Wednesday, Jan. 31, 2001 | 9:01 a.m.
Rich DeCroce climbed onto a leather workout bench and lifted weights while "Proud Mary" blared from the speakers at the Hard Rock Hotel's Rock Spa.
An international sales manager for the Comedy Central cable network, DeCroce came to Las Vegas earlier this month to attend the National Association of Television Program Executives convention. A good workout on the road, he said, pumps him up physically and mentally.
"(Exercise) is a great way to get your head together when you're away from home," he said. "Wherever I go, I want good machines and room to workout. I workout at home three or four times a week. I dont want to have to stop when Im travelling."
DeCroce is one of a growing number of Las Vegas tourists targeted by the hotel industry, guests who want to work out at a hotel gym before working the table games on the casino floor.
Last year more than a quarter of American travelers 24.7 million opted to work out during their trip, according to the Travel Industry Association of America.
Hotel-casinos like the Aladdin are building fitness centers for customers such as DeCroce. The hotel plans to double its spa and workout facilities to 33,000 square feet in an attempt to draw traveling fitness buffs.
The original Aladdin, imploded in 1998, had a 2,500-square-foot fitness room that featured three treadmills, one stationary bike and a few weights.
That's how most hotels fulfilled guests' exercise needs in the past, said Richard Goeglein, CEO of Aladdin Gaming.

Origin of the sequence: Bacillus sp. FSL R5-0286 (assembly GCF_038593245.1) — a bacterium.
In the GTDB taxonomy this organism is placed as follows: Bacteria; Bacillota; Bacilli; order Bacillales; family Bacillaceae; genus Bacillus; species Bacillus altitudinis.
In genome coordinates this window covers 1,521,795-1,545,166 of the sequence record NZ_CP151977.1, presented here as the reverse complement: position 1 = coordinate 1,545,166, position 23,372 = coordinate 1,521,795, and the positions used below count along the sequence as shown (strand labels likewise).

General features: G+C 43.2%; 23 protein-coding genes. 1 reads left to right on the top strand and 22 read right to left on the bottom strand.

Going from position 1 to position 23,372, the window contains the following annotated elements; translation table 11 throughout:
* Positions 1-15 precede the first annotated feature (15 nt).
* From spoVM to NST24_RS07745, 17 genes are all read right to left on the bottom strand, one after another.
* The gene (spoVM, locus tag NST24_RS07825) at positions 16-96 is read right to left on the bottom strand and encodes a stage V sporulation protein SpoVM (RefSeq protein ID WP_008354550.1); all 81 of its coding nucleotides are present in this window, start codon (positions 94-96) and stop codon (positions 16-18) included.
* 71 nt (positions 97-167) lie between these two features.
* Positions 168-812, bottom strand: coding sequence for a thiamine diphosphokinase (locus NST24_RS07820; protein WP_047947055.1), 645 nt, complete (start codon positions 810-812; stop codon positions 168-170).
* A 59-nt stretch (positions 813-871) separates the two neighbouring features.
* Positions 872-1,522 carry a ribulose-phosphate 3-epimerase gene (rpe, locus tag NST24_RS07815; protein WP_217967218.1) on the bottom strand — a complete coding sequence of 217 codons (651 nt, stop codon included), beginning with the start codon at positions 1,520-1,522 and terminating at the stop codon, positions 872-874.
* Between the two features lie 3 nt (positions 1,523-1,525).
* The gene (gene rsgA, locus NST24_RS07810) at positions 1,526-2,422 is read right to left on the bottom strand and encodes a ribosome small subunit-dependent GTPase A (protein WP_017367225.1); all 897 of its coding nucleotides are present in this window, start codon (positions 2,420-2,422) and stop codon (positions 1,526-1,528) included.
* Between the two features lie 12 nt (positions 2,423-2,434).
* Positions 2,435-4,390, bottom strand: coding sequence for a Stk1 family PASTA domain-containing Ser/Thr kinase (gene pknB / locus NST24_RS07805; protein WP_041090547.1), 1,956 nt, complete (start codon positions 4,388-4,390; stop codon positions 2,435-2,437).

But a handful of machines, a sauna and steam room are not nearly enough to please today's health-conscious travelers.
"We felt we really needed to deliver to the expectations of the guests who will be coming here," Goeglein said.
Why pump up the exercise room?
A good gym receives positive word of mouth among travelers, and can be a selling point in a competitive market, Goeglein said. If guests prefer another facility, they will stay at that hotel and spend money there.
"The market is here for it, and we think it enhances the position of the Aladdin (on the Strip) to have a high-end, large facility for our guests to use," Goeglein said.
The Canyon Ranch SpaClub at the Venetian has also enhanced its physical attraction. The renowned health spa has added more free weights and workout machines to its 18-month-old fitness facility, David Rymark, the spa's director, said.
"Most of our guests are affluent and they are working on state-of-the-art machines at home," Rymark said. "Away from home they are looking for bigger and better facilities, something they can't get at their local gym."
Health club consultant Judy Singer agrees.
Co-owner of the Pompano Beach, Fla., consulting firm Health and Fitness Dynamics Inc. since 1983, Singer has seen the fitness industry evolve to fit the needs of its clientele, who are on the road more than ever.
"People want to maintain their workouts when they are traveling, but with a bit more than the usual," she said.
Singer's firm has doubled its business in the last five years. It has worked with the Four Seasons hotel chain, the Greenbrier hotel in White Sulphur Springs, W.Va., and the Silverado Resort & Country Club in Napa, Calif. Singer helped beef up the fitness areas at each business in an effort to help them remain competitive in the travel industry, she said.
As recently as five or 10 years ago fitness rooms were just beginning to become a hotel-industry standard.